If you read this website regularly, browse automobiles online, or have taken a trip to the dealership within the last couple of years, you’ve probably noticed the countless names applied to driver assistance systems appearing in new cars. It’s the result of automakers wanting proprietary names for these features that they think sound catchy.
Not everyone is a fan. The American Automobile Association (AAA) doesn’t feel that “having twenty unique names for adaptive cruise control and nineteen different names for lane keeping assistance” helps consumers make informed decisions.
According to its own research, AAA claims that advanced driver assistance systems (ADAS) were available on 92.7 percent of new vehicles on sale in the United States as of May 2018. That makes them next to impossible for consumers to avoid. Thus, the motor club group feels it’s time for automakers to standardize their naming strategies — if for no other reason than to help preserve our sanity.
SykeGiven it's got a factory radio, did it also have the factory heater (as opposed to one of the aftermarket heaters as I had in my 1937 Buick Special)?
SCE to AUXI have difficulty identifying any car made before my year of birth (1963), and I never would have guessed at this one.Thanks for the history lesson. It was also a reminder that if transported back in time, I'd have difficulty even operating this vehicle. I've driven a column shift exactly once, but I've never operated a radio like that!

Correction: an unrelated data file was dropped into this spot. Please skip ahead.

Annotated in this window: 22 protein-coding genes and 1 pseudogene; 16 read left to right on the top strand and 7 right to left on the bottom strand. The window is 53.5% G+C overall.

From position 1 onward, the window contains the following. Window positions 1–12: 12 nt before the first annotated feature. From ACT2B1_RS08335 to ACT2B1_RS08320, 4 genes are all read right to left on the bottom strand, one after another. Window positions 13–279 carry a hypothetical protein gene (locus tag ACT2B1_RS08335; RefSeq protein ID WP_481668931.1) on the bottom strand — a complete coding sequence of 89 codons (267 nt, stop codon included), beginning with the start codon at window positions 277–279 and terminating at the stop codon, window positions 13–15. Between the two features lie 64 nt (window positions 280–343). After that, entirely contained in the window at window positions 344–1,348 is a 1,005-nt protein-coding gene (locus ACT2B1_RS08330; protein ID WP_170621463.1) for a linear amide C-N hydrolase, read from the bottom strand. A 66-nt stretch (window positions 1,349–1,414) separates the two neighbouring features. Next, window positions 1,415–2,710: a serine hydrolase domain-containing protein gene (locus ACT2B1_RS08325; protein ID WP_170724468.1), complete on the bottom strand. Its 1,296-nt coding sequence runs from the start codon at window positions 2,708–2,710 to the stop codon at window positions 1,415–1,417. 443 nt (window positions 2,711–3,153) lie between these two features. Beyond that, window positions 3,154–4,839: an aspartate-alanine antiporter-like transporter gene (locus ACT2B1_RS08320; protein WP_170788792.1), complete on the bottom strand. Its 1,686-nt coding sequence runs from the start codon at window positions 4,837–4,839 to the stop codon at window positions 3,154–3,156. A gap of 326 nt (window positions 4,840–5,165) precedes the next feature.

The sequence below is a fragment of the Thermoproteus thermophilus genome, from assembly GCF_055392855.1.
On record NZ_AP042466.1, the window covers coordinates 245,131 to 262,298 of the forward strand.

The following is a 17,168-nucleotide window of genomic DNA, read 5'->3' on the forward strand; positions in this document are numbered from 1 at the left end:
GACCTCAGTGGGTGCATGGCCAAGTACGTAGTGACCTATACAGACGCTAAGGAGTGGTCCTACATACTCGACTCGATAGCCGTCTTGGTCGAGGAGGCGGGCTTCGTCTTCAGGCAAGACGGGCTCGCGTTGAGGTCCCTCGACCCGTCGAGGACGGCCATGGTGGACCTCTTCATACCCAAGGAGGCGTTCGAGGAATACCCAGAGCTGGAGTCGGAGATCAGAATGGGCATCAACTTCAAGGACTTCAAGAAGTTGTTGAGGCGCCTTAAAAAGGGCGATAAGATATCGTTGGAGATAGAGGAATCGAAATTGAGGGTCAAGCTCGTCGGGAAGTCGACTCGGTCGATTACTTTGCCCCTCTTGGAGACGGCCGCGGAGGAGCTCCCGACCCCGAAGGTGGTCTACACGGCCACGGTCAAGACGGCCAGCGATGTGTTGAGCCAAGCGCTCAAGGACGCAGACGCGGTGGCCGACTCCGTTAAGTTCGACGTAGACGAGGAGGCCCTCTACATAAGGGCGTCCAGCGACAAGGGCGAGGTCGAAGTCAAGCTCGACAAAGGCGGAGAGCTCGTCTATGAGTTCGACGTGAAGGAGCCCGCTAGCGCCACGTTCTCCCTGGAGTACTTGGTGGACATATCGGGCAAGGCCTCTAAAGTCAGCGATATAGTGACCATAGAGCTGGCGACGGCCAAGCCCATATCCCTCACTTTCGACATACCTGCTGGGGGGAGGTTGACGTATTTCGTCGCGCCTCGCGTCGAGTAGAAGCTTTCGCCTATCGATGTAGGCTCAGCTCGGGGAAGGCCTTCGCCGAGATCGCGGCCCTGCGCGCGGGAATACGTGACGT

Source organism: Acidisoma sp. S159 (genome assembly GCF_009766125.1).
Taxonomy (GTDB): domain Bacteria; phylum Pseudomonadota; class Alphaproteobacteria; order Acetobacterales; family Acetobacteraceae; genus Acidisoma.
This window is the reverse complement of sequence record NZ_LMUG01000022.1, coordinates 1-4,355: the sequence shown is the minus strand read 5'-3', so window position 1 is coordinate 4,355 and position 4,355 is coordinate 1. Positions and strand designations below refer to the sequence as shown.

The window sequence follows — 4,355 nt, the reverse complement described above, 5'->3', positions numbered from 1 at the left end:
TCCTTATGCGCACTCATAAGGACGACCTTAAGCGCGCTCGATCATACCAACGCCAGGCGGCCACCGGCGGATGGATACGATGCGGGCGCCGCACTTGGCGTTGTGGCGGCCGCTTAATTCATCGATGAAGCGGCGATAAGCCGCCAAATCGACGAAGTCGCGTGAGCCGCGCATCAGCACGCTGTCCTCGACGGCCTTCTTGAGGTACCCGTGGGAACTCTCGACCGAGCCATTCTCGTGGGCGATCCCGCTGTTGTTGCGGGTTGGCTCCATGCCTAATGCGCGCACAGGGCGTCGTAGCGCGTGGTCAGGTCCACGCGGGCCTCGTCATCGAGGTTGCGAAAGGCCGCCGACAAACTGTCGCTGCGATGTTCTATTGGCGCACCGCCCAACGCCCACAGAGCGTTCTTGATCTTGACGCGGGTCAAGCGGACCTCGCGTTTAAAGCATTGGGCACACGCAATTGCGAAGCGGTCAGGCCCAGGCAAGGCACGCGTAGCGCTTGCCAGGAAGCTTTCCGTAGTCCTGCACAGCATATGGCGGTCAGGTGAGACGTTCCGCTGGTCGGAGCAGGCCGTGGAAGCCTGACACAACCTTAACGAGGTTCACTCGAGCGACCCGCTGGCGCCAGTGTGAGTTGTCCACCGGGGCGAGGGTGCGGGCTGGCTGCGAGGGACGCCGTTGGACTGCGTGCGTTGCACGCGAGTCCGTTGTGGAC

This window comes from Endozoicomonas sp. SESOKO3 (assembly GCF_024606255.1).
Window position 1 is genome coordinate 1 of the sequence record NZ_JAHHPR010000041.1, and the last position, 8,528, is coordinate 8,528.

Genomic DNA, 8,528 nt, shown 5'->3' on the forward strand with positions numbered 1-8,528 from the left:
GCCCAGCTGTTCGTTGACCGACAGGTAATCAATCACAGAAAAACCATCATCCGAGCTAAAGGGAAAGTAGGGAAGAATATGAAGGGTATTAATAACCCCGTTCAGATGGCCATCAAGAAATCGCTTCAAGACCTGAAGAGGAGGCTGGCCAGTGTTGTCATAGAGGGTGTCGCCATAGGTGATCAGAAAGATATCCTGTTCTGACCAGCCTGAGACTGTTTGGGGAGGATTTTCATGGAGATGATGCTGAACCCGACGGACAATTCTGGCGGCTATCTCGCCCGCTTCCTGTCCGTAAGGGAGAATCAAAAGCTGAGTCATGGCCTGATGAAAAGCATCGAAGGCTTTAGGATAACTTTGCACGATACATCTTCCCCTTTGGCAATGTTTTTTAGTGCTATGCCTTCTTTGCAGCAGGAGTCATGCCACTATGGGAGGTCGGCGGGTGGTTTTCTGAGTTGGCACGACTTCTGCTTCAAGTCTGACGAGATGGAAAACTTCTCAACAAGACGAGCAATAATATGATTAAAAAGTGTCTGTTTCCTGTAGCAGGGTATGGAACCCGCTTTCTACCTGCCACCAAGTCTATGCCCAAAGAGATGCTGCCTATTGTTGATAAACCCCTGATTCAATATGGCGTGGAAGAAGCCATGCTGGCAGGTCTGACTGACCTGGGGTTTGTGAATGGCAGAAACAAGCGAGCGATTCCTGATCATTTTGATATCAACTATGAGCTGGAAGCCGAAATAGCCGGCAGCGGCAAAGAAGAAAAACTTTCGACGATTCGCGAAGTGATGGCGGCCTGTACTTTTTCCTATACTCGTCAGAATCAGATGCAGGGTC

LincolnThat radio unit is quite the find. It must have been a ridiculously expensive option in the '30s.
Raven65This is utter BS and people need to push back hard against it by refusing to buy the affected vehicles. I find it interesting that this only applies to Buick, Cadillac, and GMC... the "premium" GM brands. I guess they're betting that the people who buy these brands won't balk at a $1500 shakedown (and they may be right). I just read an article about the redesigned Chevy Colorado/GMC Canyon twins that are about to start production. This will definitely push people away from the GMC toward the Chevy. Why does GMC still exist anyway? I can't believe they kept that division around back when they went bankrupt, reorganized and shed Oldsmobile, Pontiac, Saturn, and Hummer - given that GMCs are literally nothing more than rebadged Chevys. Nobody uses OnStar... and FORCING people to subscribe to it is not going to make it any more relevant. It just needs to go away.
Arthur DaileyI checked the link to Artillery World in the hopes that I could purchase something to turn an old Nissan or Toyota truck into a pseudo 'Technical'. Unfortunately it seems that they sell fireworks. Another great posting by Murilee. Sure wish that there was a way to get that vintage Olds back on the road. The plaques and labels alone are a history lesson.